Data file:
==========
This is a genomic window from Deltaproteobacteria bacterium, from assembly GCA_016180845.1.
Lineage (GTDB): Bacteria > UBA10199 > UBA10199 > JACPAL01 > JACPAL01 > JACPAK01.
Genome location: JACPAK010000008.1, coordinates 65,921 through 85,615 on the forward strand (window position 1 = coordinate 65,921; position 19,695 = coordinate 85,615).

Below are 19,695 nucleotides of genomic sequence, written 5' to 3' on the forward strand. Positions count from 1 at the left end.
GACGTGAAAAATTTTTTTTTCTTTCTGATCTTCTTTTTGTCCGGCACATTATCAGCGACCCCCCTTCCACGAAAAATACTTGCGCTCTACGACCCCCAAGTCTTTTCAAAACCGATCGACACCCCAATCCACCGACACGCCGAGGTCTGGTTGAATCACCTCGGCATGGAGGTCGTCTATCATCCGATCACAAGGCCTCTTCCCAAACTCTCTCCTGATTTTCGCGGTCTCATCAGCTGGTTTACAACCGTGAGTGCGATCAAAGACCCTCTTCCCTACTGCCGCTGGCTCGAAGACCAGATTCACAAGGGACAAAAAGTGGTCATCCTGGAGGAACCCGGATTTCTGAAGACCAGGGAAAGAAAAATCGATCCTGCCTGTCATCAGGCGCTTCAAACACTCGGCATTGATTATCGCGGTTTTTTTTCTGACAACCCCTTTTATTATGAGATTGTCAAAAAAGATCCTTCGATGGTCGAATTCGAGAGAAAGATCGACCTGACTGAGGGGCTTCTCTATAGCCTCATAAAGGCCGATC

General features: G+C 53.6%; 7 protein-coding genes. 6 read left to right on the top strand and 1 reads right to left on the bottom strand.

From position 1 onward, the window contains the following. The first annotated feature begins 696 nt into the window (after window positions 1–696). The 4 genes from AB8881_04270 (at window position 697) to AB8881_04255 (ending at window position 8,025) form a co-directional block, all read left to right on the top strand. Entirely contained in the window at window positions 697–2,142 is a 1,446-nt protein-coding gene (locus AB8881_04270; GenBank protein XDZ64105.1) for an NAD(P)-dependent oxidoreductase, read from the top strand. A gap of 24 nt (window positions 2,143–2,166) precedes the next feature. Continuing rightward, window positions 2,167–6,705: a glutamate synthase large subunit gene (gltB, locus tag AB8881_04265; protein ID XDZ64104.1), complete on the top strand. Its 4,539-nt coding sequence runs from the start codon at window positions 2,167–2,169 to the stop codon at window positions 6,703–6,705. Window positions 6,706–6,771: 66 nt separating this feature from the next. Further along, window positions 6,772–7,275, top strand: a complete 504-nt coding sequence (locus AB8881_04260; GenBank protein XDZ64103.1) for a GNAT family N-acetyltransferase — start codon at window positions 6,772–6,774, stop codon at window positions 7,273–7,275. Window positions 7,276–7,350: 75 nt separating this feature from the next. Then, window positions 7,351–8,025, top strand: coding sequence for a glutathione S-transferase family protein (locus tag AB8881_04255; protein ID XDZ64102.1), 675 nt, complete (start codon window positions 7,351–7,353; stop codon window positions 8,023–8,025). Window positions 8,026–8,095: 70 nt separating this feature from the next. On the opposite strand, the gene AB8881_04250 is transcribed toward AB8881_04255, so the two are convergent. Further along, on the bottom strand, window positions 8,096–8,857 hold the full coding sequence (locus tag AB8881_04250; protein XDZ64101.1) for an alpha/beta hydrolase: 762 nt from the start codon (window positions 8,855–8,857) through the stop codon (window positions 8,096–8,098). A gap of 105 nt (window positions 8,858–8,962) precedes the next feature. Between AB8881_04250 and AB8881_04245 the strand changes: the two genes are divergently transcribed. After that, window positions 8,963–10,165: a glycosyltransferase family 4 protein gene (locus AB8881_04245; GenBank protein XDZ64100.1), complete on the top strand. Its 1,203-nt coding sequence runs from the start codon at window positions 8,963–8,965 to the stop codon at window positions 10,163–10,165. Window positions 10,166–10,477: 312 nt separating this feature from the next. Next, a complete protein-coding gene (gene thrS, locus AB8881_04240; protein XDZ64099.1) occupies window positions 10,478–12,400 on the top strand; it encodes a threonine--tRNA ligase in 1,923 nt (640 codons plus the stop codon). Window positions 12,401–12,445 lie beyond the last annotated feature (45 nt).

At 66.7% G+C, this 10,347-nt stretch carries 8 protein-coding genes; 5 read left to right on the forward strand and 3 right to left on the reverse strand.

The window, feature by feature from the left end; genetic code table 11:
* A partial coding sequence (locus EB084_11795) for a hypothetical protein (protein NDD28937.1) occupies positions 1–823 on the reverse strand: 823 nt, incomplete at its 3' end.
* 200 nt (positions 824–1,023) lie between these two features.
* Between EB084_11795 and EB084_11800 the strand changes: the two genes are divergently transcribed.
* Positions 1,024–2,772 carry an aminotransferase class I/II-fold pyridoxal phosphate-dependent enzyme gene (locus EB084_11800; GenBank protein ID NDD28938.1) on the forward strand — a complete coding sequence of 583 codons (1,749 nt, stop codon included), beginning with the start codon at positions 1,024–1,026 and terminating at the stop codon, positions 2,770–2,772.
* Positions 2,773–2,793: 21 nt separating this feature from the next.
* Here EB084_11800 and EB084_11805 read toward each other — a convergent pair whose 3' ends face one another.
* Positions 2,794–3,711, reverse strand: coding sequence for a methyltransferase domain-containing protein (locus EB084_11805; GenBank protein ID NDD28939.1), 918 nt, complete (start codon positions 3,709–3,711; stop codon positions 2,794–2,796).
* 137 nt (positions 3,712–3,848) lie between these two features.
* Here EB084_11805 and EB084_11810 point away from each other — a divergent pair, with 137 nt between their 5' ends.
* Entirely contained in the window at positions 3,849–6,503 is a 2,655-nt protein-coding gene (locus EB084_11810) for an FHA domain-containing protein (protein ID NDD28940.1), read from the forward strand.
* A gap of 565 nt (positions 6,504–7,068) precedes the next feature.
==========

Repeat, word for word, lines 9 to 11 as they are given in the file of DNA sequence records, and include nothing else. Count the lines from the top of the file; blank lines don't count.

The window, feature by feature from the left end; genetic code table 11:
* A partial coding sequence (locus EB084_11795) for a hypothetical protein (protein NDD28937.1) occupies positions 1–823 on the reverse strand: 823 nt, incomplete at its 3' end.
* 200 nt (positions 824–1,023) lie between these two features.